Little Novels of Sicily, by Giovanni Verga


The traveller passing along by the Lake of Lentini, stretched out there like a piece of dead sea, and by the burnt-up stubble-fields of the Plain of Catania, and the evergreen orange-trees of Francoforte, and the grey cork-trees of Resecone, and the deserted pasture-lands of Passanetto and of Passinatello, if ever he asked, to while away the tedium of the long dusty road, under the sky heavy with heat in the hour when the litter-bells ring sadly in the immense campagna, and the mules let their heads and tails hang helpless, and the litter-driver sings his melancholy song so as not to be overcome by the malaria-sleep, “Whom does the place belong to?” was bound to get for answer, “To Mazzaro.” And passing near to a farmstead as big as a village, with store barns that looked like churches, and crowds of hens crouching in the shade of the big well, and the women putting their hands over their eyes to see who was going by:—“And this place?”—“To Mazzaro.”— And you went on and on, with the malaria weighing on your eyes, and you were startled by the unexpected barking of a dog, as you passed an endless, endless vineyard, which stretched over hill and plain, motionless, as if the dust upon it were weighing it down, and the watchman, stretched out face downwards with his gun beneath him, beside the valley, raised his head sleepily to see who it might be. “To Mazzaro.”— Then came an olive grove thick as a wood, under which the grass never grew, and the olive-gathering went on until March. They were the olive trees belonging to Mazzaro. And towards evening, as the sun sank red as fire, and the countryside was veiled with sadness, you met the long files of Mazzaro’s ploughs coming home softly, wearily from the fallow land, and the oxen slowly crossing the ford, with their muzzles in the dark water; and you saw on the far-off grazing land of Canziria, on the naked slope, the immense whitish blotches of the flocks of Mazzaro; and you heard the shepherd’s pipe resounding through the gullies, and the bell of the ram sometimes ringing and sometimes not, and the solitary singing lost in the valley.

All Mazzaro’s property. It seemed as if even the setting sun and the whirring cicalas belonged to Mazzaro, and the birds which went on a short, leaping flight to nestle behind the clods, and the crying of the horned-owl in the wood. It was as if Mazzaro had become as big as the world, and you walked upon his belly. Whereas he was an insignificant little fellow, said the litter-driver, and you wouldn’t have thought he was worth a farthing, to look at him, with no fat on him except his paunch, and it was a marvel however he filled that in, for he never ate anything more than a penn’orth of bread, for all that he was rich as a pig, but he had a head on his shoulders that was keen as a diamond, that man had.

In fact, with that head as keen as a diamond he had got together all the property, whereas previously he had to work from morning till night hoeing, pruning, mowing, in the sun and rain and wind, with no shoes to his feet, and not a rag of a cloak to his back; so that everybody remembered the days when they used to give him kicks in the backside, and now they called him Excellency, and spoke to him cap in hand. But for all that he hadn’t got stuck-up, now that all the Excellencies of the neighbourhood were in debt to him, so that he said Excellency meant poor devil and bad payer; he still wore the peasant’s stocking-cap, only his was made of black silk, which was his only grandeur, and lately he had started wearing a felt hat, because it cost less than the long silk stocking-cap. He had possessions as far as his eye could reach, and he was a long-sighted man — everywhere, right and left, before and behind, in mountain and plain. More than five thousand mouths, without counting the birds of the air and the beasts of the earth, fed upon his lands, without counting his own mouth, that ate less than any of them, and was satisfied with a penn’orth of bread and a bit of cheese, gulped down as fast as he could, standing in a corner of the store-barn big as a church, or in the midst of the corn-dust, so that you could hardly see him, while his peasants were emptying the sacks, or on top of a straw-stack, when the wind swept the frozen country, in the time of the sowing of the seed, or with his head inside a basket, in the hot days of harvest-time. He didn’t drink wine, and he didn’t smoke, he didn’t take snuff, although indeed he grew plenty of tobacco in his fields beside the river, broad-leaved and tall as a boy, the sort that is sold at ninety shillings. He hadn’t the vice of gaming, nor of women. As for women he’d never had to bother with any one of them save his mother, who had cost him actually a dollar when he’d had her carried to the cemetery.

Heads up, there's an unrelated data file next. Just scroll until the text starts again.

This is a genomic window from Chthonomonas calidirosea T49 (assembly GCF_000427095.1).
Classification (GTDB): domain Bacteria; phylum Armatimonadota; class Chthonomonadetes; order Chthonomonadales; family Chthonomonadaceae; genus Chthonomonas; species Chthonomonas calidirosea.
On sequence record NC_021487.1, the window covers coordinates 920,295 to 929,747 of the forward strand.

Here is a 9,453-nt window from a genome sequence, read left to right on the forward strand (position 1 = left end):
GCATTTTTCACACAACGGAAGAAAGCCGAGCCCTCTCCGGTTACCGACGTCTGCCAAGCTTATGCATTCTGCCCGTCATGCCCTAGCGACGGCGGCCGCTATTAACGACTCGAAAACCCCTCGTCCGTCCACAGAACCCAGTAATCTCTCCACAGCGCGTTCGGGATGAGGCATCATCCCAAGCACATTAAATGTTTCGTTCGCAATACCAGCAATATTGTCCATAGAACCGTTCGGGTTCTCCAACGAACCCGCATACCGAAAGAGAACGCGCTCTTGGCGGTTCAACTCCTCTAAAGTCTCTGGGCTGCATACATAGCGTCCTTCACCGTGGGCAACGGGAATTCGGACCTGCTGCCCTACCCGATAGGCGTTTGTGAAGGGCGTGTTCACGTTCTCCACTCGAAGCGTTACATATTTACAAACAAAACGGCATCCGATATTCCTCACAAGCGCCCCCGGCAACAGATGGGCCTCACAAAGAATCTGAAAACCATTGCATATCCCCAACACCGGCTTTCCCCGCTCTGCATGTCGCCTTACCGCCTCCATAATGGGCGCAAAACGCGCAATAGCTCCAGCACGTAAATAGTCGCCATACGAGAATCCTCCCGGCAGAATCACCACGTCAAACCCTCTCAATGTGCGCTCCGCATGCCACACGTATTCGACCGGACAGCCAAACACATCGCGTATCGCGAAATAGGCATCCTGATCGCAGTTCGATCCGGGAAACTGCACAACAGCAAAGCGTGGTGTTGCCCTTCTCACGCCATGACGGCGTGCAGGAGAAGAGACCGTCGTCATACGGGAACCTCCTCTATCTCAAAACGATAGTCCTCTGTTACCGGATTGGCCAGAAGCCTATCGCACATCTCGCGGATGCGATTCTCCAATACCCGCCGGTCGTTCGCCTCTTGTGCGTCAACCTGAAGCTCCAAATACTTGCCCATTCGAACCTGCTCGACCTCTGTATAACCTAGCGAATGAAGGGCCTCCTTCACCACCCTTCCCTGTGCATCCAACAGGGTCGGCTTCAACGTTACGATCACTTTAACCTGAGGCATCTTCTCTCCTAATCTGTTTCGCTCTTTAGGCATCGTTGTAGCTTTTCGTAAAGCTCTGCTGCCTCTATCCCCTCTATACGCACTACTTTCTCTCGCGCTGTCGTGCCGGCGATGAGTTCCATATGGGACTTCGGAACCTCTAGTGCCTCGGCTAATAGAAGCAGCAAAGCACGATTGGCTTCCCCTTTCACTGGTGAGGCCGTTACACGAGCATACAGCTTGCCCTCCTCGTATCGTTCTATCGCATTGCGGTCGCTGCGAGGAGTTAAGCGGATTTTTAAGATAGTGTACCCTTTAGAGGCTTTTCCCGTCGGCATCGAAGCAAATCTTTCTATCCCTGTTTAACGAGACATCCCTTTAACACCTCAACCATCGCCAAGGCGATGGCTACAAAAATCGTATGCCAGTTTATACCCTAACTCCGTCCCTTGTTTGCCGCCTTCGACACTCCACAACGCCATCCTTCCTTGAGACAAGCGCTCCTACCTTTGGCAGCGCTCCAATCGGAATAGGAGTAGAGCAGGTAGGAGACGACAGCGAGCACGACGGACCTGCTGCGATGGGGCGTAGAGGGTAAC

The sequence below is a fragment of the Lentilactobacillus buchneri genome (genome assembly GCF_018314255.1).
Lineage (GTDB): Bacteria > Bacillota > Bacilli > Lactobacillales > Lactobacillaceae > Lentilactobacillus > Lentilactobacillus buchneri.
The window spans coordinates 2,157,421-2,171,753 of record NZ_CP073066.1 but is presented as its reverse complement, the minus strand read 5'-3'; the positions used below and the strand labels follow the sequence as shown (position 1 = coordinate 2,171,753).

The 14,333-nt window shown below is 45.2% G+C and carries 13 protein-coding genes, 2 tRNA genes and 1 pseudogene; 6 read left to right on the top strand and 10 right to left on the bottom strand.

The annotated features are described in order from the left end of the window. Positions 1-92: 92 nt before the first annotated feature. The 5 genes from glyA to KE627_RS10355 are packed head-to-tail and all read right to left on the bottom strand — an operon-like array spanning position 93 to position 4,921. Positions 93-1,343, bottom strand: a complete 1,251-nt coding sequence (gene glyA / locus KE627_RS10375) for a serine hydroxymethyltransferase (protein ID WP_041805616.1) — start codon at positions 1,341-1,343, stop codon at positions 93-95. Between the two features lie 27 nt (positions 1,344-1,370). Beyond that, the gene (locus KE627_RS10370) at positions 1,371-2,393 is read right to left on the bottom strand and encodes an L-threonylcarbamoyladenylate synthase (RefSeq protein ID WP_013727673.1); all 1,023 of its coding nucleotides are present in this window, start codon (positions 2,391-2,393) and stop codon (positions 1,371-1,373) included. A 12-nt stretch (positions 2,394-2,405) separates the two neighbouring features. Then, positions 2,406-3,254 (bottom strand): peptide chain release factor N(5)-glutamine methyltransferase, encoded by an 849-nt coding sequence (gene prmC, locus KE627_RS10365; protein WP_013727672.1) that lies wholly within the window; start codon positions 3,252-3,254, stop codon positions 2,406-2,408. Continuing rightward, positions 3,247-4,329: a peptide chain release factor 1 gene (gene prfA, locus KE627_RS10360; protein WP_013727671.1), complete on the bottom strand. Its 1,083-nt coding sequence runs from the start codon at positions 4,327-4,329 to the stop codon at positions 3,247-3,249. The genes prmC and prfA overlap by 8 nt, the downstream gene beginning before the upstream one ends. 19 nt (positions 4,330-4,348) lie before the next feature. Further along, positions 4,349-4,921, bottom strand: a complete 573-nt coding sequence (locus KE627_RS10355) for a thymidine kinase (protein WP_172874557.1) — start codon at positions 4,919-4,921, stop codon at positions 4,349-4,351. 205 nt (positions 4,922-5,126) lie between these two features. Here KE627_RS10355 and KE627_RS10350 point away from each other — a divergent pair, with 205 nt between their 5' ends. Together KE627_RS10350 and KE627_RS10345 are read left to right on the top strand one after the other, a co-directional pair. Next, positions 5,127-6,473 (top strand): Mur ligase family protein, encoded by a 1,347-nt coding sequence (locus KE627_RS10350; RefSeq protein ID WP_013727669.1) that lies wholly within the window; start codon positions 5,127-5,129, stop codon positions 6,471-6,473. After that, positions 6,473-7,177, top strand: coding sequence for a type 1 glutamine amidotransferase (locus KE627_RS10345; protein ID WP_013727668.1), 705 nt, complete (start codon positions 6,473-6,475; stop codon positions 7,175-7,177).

And he had thought about it and thought about it times enough, all that property means, when he went with no shoes to his feet, to work on the land that was now his own, and he had proved to himself what it was to earn his shilling a day in the month of July, to work on with your back bent for fourteen hours, with the foreman on horseback behind you, laying about you with a stick if you stood up to straighten yourself for a minute. Therefore he had not let a minute of his whole life pass by that wasn’t devoted to the acquiring of property; and now his ploughs were as many as the long strings of crows that arrive in November; and other strings of mules, endless, carried the seed; the women who were kept squatting in the mire, from October to March, picking up his olives, you couldn’t count them, as you can’t count the magpies that come to steal the olives; and in vintage time whole villages came to his vineyards, so that as far as ever you could hear folks singing, in the countryside, it was at Mazzaro’s vintage. And then at harvest time Mazzaro’s reapers were like an army of soldiers, so that to feed all those folks, with biscuit in the morning and bread and bitter oranges at nine o’clock and at mid-day, and home-made macaroni in the evening, it took shoals of money, and they dished up the ribbon-macaroni in kneading-troughs as big as wash-tubs. For that reason, when nowadays he went on horseback along the long line of his reapers, his cudgel in his hand, he didn’t miss a single one of them with his eye, and kept shouting: “Bend over it, boys!” He had to have his hand in his pocket all the year round, spending, and simply for the land-tax the King took so much from him that Mazzaro went into a fever every time.